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BACKGROUND: The NHS App was launched as a 'front door' to digitally enabled health services, offering a range of services including appointment booking and ordering prescriptions. The extent of App use and its impacts on digital inclusion is under-explored. AIM: To evaluate patterns of App uptake and adoption among different population groups. METHOD: Interrupted time series analyses explored aggregate monthly App usage from January 2019 - May 2021. Regression model assessed differences in App registration by markers of GP level socio-demographic variables. Qualitative interviews and focus groups involving 83 participants were conducted and analysed thematically. RESULTS: There were 8,524,882 App downloads and 4,449,869 registrations. Negative binomial models found 25% less registrations in the most deprived practices (P <0.001) and 44% more registrations in the largest practices (P<0.001). Registration was 36% more in practices with the highest percentage of White patients (P <0.001) and 23% more in practices with highest percentage of 15-34-year-olds (P <0.001). In contrast, App registration was 13% less in practices with highest percentage of males (P <0.001) and 2% less in those with highest percentage of people with long-term care needs (P <0.001). Qualitative evaluation found that the App was not perceived as relevant or accessible for all and there are important cultural considerations (for example, language barriers and some restrictions in symptom checking for non-White skin). However, it can enable patients to hold services accountable. CONCLUSION: There is high uptake of the NHS App but there are differences in adoption rates among different population groups and issues of relevance and accessibility, that warrant further work.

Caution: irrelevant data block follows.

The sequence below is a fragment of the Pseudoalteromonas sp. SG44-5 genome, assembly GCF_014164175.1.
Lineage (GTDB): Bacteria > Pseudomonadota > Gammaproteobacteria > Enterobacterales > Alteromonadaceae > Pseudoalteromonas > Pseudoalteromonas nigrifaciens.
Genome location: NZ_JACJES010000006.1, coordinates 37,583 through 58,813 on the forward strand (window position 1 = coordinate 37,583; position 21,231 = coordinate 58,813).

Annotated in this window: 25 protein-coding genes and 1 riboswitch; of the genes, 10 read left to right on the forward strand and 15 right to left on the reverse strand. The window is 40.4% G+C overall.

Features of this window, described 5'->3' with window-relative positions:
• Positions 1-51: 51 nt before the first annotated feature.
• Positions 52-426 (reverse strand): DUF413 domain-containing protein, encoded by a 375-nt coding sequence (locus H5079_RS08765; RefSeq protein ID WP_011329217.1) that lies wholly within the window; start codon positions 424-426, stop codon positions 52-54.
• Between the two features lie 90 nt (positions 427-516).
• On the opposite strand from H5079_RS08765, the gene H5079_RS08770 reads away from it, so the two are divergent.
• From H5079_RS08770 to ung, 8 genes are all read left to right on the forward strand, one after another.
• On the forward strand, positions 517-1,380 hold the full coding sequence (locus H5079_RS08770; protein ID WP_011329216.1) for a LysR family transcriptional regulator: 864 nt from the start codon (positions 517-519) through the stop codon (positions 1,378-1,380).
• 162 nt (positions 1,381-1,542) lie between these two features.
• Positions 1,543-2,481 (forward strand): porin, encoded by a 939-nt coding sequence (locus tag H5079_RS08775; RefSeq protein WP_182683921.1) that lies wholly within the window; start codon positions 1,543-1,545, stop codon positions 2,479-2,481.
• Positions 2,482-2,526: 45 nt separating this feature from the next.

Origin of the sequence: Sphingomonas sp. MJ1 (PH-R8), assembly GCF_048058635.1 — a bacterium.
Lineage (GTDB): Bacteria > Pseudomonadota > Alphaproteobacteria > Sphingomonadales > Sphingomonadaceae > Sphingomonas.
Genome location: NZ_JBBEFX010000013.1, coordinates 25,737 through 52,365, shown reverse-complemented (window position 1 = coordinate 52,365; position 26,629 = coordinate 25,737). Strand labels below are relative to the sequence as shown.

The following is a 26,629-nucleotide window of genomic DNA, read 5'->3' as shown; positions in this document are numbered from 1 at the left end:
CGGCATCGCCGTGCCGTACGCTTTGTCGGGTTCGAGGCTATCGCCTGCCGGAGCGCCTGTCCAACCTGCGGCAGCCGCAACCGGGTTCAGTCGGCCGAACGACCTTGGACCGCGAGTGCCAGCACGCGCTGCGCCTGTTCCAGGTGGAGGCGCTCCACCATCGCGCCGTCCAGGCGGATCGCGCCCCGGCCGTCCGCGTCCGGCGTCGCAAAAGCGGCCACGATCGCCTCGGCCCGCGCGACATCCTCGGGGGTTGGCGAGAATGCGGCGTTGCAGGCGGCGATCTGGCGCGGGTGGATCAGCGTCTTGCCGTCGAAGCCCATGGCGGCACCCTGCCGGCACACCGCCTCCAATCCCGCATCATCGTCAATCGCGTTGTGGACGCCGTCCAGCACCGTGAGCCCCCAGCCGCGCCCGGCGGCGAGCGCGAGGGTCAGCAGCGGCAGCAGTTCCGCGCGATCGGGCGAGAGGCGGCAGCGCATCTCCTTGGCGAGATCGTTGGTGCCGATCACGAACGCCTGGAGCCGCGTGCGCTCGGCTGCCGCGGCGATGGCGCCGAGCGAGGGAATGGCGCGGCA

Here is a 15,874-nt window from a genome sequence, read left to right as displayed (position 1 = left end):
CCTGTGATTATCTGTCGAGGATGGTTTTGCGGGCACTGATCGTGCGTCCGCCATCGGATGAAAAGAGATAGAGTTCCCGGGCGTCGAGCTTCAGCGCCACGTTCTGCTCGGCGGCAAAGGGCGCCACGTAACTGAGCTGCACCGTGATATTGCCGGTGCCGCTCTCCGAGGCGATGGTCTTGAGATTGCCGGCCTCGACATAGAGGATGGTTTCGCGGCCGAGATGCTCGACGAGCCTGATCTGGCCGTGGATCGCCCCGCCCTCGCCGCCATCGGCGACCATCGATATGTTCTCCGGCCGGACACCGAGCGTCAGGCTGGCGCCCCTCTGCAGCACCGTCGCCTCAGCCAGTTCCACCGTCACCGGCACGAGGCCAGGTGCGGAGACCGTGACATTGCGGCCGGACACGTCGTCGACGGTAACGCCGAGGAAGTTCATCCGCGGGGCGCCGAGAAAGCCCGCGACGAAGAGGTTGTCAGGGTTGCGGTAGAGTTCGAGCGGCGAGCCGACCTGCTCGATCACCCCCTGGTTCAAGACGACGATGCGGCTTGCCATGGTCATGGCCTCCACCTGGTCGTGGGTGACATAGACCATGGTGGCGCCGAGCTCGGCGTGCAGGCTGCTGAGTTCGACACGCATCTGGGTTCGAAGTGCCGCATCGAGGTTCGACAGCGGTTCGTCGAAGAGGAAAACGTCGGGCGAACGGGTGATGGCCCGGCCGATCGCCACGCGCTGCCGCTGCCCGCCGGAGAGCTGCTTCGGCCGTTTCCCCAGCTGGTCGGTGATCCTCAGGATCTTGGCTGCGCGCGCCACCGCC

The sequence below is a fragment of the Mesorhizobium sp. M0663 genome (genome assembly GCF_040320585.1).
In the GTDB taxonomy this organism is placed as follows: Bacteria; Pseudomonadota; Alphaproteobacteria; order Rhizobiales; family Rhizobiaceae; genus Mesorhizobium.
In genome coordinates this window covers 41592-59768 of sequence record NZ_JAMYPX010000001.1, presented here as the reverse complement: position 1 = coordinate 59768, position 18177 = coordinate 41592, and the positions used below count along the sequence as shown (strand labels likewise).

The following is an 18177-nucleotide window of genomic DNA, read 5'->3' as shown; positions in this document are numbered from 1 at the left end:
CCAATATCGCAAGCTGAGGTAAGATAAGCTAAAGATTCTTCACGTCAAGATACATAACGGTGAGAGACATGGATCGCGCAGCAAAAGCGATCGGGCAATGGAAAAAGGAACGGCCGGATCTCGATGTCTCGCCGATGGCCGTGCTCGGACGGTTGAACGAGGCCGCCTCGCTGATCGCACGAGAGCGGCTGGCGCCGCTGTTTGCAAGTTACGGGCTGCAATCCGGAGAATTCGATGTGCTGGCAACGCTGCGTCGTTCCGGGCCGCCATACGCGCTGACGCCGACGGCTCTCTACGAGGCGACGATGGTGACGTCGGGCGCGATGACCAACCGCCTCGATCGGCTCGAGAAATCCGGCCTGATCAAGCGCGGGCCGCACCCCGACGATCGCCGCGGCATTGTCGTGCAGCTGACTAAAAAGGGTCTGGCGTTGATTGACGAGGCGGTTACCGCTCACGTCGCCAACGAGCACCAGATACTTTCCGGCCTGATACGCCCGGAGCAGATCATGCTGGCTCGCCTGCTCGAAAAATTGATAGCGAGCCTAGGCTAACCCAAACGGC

Original publication




Journal article


The British journal of general practice : the journal of the Royal College of General Practitioners

Publication Date